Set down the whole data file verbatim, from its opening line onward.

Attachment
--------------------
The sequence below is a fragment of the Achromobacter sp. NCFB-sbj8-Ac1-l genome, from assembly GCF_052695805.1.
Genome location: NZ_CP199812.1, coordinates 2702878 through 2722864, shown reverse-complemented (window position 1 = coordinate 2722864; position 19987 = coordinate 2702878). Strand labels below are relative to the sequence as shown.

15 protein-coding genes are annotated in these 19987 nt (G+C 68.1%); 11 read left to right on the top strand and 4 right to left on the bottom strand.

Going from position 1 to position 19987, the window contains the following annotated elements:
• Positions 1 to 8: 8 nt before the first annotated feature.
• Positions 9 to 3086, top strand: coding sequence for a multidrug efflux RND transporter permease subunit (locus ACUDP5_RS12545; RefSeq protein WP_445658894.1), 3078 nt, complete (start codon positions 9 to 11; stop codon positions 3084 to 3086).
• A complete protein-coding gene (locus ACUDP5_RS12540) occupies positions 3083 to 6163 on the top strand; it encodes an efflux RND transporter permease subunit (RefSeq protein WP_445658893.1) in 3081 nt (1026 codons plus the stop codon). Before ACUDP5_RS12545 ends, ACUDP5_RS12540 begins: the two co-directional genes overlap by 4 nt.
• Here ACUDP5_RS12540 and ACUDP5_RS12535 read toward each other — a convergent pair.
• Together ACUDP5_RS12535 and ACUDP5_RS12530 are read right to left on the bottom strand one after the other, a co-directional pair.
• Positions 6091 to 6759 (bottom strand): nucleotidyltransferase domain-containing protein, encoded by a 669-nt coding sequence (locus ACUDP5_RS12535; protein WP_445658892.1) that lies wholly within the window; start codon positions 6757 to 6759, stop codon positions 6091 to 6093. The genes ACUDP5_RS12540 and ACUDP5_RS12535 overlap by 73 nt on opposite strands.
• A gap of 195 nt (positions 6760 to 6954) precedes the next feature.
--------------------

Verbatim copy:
The sequence below is a fragment of the Achromobacter sp. NCFB-sbj8-Ac1-l genome, from assembly GCF_052695805.1.
Genome location: NZ_CP199812.1, coordinates 2702878 through 2722864, shown reverse-complemented (window position 1 = coordinate 2722864; position 19987 = coordinate 2702878). Strand labels below are relative to the sequence as shown.

15 protein-coding genes are annotated in these 19987 nt (G+C 68.1%); 11 read left to right on the top strand and 4 right to left on the bottom strand.

Going from position 1 to position 19987, the window contains the following annotated elements:
• Positions 1 to 8: 8 nt before the first annotated feature.
• Positions 9 to 3086, top strand: coding sequence for a multidrug efflux RND transporter permease subunit (locus ACUDP5_RS12545; RefSeq protein WP_445658894.1), 3078 nt, complete (start codon positions 9 to 11; stop codon positions 3084 to 3086).
• A complete protein-coding gene (locus ACUDP5_RS12540) occupies positions 3083 to 6163 on the top strand; it encodes an efflux RND transporter permease subunit (RefSeq protein WP_445658893.1) in 3081 nt (1026 codons plus the stop codon). Before ACUDP5_RS12545 ends, ACUDP5_RS12540 begins: the two co-directional genes overlap by 4 nt.
• Here ACUDP5_RS12540 and ACUDP5_RS12535 read toward each other — a convergent pair.
• Together ACUDP5_RS12535 and ACUDP5_RS12530 are read right to left on the bottom strand one after the other, a co-directional pair.
• Positions 6091 to 6759 (bottom strand): nucleotidyltransferase domain-containing protein, encoded by a 669-nt coding sequence (locus ACUDP5_RS12535; protein WP_445658892.1) that lies wholly within the window; start codon positions 6757 to 6759, stop codon positions 6091 to 6093. The genes ACUDP5_RS12540 and ACUDP5_RS12535 overlap by 73 nt on opposite strands.
• A gap of 195 nt (positions 6760 to 6954) precedes the next feature.